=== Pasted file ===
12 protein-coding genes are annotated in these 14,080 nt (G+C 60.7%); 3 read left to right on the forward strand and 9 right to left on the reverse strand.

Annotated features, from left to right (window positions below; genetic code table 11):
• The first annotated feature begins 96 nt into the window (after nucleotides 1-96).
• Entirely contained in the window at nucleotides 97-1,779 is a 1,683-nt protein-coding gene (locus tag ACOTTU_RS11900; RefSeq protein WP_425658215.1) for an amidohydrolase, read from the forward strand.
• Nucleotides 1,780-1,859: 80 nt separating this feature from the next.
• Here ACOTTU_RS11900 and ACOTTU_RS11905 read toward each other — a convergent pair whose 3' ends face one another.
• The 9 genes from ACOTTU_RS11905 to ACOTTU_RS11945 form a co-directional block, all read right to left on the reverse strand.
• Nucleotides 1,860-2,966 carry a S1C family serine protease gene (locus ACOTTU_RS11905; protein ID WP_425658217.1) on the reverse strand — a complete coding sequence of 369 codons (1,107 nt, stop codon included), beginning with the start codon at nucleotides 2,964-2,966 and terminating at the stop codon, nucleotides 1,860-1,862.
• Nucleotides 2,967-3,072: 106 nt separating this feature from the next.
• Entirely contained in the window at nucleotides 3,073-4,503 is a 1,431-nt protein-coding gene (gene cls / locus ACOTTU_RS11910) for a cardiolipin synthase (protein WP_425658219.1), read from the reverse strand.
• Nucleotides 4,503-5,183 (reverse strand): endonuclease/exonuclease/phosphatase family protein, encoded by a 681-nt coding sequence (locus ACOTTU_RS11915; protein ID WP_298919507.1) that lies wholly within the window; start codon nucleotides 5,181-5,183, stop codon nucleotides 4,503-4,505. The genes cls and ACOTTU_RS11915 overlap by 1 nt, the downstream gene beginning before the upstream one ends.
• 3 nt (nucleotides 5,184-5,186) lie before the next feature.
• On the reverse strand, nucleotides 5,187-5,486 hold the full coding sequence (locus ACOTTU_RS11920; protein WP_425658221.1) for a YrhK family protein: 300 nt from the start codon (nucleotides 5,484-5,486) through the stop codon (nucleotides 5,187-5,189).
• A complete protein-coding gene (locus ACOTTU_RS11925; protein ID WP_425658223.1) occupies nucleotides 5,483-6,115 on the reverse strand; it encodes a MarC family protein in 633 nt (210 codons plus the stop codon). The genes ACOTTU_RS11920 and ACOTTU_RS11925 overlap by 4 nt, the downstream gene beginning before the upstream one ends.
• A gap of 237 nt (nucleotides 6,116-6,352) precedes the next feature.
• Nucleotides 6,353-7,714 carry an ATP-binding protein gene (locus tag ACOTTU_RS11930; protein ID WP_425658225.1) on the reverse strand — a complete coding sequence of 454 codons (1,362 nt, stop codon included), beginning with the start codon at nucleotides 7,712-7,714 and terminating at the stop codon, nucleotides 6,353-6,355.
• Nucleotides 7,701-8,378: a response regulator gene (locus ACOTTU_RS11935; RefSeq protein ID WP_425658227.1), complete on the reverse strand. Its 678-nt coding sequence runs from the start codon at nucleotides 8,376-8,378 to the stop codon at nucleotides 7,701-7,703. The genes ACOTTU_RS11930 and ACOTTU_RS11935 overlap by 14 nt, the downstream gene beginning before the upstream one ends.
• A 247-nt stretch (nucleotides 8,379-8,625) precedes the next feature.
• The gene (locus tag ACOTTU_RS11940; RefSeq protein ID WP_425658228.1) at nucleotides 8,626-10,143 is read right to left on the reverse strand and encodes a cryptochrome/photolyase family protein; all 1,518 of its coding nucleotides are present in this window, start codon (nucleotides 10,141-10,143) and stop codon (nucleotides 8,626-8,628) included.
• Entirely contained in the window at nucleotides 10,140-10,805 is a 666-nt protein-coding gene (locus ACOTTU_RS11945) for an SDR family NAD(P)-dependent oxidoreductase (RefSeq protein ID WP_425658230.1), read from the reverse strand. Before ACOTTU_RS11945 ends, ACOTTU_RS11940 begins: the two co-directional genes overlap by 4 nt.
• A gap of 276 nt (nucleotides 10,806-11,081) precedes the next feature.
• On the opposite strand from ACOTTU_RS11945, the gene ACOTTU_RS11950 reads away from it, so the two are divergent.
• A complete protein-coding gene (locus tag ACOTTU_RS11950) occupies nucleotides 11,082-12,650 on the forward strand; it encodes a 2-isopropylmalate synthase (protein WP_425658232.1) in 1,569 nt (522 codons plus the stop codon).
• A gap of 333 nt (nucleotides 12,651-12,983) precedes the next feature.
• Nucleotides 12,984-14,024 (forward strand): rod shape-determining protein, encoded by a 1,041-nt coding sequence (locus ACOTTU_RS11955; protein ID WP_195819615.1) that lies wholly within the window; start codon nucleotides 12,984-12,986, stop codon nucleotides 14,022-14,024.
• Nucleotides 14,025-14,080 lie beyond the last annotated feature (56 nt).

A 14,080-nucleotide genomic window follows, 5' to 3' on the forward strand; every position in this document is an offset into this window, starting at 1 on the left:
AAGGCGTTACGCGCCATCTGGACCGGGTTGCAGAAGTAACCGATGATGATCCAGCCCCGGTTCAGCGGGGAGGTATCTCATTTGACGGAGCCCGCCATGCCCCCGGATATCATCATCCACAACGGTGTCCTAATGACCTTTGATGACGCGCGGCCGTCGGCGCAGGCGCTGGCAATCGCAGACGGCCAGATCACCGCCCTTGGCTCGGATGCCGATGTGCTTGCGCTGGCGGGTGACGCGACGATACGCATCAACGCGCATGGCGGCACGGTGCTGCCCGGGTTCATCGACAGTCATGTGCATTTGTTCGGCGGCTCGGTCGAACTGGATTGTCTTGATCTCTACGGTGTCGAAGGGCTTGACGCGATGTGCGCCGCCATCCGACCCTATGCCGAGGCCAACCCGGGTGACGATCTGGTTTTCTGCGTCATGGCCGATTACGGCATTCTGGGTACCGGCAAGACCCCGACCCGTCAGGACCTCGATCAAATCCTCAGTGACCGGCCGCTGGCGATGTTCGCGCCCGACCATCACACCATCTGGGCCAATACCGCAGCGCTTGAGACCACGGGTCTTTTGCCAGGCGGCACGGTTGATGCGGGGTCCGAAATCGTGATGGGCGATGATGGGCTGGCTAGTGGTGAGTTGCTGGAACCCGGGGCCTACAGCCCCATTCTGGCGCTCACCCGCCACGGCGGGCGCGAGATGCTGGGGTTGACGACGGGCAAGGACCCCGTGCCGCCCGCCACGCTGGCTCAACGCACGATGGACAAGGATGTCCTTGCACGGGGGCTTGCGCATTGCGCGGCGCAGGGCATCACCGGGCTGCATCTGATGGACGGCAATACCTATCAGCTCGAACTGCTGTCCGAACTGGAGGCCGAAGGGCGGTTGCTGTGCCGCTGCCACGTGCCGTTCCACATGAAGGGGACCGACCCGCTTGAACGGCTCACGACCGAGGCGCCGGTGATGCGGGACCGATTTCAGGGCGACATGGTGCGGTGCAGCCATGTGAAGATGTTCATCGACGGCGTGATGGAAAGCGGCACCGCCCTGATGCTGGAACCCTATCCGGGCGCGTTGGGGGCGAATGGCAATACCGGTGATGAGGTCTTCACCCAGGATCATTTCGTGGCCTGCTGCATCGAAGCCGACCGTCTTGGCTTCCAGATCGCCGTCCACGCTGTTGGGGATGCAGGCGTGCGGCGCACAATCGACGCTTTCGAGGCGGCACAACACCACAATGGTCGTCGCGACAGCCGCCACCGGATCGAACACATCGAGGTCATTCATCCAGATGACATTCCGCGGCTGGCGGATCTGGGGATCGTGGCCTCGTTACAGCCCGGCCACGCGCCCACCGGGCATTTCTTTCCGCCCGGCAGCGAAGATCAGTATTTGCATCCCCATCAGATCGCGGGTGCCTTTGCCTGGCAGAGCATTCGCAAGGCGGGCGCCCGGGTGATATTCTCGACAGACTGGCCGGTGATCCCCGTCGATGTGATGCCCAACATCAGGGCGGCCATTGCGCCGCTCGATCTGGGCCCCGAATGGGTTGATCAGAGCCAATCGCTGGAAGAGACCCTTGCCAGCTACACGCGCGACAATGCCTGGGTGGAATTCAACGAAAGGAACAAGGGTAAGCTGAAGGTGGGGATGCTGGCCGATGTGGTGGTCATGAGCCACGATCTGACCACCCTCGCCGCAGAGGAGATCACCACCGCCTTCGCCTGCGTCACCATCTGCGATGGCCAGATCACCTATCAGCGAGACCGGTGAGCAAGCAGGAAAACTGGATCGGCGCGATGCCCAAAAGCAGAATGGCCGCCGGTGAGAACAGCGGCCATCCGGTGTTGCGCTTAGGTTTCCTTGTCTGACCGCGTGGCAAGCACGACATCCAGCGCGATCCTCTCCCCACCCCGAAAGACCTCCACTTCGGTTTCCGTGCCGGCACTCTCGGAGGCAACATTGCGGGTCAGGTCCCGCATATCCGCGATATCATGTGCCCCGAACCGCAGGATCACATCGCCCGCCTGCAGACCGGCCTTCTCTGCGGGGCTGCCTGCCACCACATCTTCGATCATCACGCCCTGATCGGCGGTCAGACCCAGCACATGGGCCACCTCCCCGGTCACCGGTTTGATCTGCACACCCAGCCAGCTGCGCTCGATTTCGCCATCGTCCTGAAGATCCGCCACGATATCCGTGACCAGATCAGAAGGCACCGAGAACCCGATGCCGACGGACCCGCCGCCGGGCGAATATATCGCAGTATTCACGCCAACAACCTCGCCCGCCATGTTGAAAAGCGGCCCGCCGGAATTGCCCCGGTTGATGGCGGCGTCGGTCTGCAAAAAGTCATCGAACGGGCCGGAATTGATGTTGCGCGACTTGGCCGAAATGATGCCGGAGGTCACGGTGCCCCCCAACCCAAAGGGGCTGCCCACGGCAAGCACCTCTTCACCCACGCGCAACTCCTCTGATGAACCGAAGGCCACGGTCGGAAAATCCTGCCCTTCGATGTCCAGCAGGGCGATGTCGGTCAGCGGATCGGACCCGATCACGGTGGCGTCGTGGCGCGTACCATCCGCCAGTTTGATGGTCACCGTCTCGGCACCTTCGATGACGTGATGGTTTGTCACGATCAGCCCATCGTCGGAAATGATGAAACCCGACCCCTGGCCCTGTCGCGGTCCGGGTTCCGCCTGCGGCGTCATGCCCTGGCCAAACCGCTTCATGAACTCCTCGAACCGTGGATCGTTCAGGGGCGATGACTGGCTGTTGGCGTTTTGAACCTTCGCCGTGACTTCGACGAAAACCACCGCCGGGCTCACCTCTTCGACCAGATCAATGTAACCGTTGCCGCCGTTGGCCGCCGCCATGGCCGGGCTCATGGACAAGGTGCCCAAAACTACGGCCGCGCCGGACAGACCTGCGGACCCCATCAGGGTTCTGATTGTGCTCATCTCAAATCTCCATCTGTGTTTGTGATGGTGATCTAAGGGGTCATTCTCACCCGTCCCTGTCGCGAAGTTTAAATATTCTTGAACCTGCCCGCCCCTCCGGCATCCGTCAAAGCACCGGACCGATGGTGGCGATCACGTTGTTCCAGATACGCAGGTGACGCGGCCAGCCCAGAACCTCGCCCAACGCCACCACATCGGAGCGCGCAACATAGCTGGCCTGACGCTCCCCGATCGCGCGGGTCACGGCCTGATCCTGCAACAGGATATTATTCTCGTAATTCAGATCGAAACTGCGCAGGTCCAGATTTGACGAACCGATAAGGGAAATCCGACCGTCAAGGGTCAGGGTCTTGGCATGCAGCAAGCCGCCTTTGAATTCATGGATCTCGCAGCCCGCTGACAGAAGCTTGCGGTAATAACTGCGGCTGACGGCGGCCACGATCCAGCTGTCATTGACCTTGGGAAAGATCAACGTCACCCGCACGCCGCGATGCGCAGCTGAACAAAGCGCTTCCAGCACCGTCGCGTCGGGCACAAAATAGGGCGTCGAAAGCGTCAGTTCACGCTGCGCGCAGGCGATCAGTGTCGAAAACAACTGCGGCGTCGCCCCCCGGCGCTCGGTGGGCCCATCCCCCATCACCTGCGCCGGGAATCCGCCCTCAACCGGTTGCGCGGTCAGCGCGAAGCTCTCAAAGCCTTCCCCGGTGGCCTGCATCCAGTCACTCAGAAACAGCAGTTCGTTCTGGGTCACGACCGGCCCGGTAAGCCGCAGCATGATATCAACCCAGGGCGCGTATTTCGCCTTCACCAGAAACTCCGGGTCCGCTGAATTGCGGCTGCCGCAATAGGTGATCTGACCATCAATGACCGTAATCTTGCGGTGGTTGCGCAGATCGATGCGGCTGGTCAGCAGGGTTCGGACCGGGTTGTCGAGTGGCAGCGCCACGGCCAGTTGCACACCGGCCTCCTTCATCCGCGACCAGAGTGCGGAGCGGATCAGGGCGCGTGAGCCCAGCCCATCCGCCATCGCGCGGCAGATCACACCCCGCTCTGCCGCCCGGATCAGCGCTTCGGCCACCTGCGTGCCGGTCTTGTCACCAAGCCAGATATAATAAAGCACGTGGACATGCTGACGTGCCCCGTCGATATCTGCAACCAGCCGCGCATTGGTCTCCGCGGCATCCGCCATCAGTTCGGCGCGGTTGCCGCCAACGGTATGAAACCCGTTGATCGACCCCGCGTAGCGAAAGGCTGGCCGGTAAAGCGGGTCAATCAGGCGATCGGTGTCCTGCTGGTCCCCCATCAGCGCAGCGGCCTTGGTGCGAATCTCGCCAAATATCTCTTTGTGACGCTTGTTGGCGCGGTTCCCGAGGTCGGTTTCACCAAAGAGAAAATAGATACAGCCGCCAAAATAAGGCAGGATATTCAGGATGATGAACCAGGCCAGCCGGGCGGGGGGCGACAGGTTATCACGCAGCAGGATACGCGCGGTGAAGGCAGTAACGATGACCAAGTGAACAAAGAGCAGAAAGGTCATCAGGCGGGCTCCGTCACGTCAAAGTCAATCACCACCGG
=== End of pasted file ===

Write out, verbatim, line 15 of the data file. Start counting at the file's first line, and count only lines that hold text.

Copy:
• A gap of 237 nt (nucleotides 6,116-6,352) precedes the next feature.